Norway’s passenger shipping line Hurtigruten hasn’t only sailed through a sea of financial trouble in recent years. Now it’s setting records in the winter off-season and charting a new course in Arctic areas.
The Norwegian shipping line with its unique vessels that combine cruising, ferry- and cargo service has seen winter bookings jump 32 percent this year, reports newspaper Nordlys. Over the past four years, the number of passenger overnight stays has more than doubled.
It’s clear that Hurtigruten’s marketing strategy to attract tourists during the winter has been a success. The shipping line has made the prospect of seeing the Northern Lights or experiencing sheer winter darkness as enticing as the Midnight Sun in the summer.
“For many, seeing the Northern Lights (nordlyset, or aurora borealis) is nearly a religious experience,” Aud Ræstad, cruise director on board the Hurtigruten ship Polarlys told Nordlys. “Tears stream down their faces, and those who manage to take pictures of the Northern Lights are overjoyed.”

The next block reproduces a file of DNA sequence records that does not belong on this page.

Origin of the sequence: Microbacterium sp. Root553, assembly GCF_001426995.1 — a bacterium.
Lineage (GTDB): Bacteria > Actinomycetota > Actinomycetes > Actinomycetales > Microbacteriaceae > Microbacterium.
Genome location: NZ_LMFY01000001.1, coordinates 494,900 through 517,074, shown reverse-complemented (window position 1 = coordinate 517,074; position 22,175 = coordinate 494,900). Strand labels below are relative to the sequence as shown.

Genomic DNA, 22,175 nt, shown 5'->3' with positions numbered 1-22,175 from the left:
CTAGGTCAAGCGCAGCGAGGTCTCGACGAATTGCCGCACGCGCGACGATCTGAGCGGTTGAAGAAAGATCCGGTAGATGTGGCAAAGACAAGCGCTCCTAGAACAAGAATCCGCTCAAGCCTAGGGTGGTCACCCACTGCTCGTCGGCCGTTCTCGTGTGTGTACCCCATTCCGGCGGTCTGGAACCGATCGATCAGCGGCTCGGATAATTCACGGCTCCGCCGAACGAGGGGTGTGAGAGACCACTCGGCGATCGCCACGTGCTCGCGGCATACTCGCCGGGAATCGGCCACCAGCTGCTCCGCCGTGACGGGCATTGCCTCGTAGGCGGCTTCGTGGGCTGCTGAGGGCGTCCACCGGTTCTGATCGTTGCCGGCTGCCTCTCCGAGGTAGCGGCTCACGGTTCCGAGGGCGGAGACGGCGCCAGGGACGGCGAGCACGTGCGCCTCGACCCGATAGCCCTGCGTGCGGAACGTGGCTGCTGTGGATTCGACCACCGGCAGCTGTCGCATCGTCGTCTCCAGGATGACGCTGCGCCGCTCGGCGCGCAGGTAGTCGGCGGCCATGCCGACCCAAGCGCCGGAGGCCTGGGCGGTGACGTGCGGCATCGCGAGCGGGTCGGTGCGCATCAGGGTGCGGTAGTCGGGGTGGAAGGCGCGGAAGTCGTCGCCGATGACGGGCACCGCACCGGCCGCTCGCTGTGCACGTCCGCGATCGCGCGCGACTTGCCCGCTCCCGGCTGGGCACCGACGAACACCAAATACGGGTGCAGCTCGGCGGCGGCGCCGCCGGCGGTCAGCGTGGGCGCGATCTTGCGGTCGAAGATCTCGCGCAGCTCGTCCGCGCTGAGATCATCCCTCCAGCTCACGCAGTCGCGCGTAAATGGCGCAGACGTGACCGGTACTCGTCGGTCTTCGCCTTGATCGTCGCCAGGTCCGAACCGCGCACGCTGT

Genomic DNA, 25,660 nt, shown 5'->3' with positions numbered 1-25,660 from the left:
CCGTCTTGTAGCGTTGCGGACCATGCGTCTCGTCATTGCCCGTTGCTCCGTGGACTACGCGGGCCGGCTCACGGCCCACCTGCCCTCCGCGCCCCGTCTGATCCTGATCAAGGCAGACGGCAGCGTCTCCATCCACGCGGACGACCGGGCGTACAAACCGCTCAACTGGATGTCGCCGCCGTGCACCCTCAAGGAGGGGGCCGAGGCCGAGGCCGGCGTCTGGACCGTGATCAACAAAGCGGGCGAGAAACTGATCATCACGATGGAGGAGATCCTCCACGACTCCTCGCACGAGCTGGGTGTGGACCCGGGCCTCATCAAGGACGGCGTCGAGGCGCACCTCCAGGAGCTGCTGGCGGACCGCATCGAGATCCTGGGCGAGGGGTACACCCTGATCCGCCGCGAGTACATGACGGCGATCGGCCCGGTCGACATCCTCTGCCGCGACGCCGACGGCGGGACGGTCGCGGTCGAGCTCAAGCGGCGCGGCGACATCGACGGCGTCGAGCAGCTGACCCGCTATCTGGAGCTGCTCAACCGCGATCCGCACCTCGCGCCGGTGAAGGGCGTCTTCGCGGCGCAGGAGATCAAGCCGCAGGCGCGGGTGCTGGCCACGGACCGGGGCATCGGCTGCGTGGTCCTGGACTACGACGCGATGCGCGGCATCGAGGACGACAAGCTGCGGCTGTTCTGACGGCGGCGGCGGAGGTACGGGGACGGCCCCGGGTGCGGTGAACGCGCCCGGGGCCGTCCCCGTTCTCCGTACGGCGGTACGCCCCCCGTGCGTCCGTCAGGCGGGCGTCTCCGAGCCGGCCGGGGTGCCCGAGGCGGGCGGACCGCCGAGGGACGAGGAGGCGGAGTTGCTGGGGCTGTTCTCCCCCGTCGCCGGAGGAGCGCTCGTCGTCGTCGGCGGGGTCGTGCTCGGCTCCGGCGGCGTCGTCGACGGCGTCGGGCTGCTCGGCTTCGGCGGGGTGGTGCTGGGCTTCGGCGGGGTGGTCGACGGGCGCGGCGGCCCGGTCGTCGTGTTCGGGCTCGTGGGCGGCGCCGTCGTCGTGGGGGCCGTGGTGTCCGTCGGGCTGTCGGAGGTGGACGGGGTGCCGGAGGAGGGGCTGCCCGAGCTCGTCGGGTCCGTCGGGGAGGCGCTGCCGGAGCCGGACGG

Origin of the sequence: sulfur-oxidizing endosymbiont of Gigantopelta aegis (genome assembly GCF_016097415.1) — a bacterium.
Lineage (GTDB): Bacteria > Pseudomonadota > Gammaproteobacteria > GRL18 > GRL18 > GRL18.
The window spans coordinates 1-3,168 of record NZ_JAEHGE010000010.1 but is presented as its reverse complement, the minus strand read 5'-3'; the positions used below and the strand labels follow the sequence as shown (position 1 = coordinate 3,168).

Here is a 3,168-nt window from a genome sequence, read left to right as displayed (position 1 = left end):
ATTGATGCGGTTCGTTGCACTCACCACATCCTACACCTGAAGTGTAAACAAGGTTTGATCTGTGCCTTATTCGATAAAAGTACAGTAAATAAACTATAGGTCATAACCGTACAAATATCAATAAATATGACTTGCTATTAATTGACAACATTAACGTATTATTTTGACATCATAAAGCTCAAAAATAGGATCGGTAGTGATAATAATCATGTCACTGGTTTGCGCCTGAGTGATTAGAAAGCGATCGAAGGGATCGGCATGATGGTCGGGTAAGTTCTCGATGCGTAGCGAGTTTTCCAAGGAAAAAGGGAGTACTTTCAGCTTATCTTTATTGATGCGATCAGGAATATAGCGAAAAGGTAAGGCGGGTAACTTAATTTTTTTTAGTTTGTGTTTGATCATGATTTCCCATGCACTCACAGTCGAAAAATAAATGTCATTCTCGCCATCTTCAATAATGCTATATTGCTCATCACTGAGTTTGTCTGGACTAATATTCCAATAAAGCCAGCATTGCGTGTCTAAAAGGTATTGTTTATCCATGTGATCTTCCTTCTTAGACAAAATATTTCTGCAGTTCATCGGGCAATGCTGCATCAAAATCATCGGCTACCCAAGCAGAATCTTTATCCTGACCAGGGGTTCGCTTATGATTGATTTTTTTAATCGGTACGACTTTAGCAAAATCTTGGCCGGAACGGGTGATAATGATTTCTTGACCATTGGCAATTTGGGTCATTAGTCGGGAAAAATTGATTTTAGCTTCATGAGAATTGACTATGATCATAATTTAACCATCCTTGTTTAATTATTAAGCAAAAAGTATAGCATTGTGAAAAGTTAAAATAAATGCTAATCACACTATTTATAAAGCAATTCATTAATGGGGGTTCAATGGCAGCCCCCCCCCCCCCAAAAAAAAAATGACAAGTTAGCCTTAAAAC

Confirmed reservations for sailings in January, February and March this year are up 32 percent over the same months in 2010. The biggest increase has occurred among German tourists, followed by the British, French and Dutch. Hurtigruten earlier has reported strong increases in tourists from China as well, while the US market has traditionally been among the line’s most important.
Last fall’s re-negotiation of a contract with the state to ensure transportation service along remote stretches of the coast was critical in securing Hurtigruten’s finances. Chief executive Olav Fjell recently told newspaper Dagens Næringsliv (DN) that now the shipping line can build upon it, and he’s already eyeing new routes in the Arctic.
Fjell says it’s not unthinkable to someday offer cruises beyond Greenland, for example, and into the Northwest Passage and Arctic areas recently explored by Norwegian adventurer Børge Ousland. “That type of cruise is in huge demand,” Fjell told DN.
Hurtigruten already offers cruises to Svalbard, Greenland and from South America to Antarctica, in addition to its coastal cruising from Bergen to Kirkenes in northern Norway and its special cruises in the Baltic and Mediterranean.
The company has around 2,400 employees and annual revenues of around NOK 4 billion. It reported a 10.3 percent increase in operating profits for last year’s third quarter but a pre-tax loss of NOK 118 million tied to a lack of gains on currency exchange, reported DN.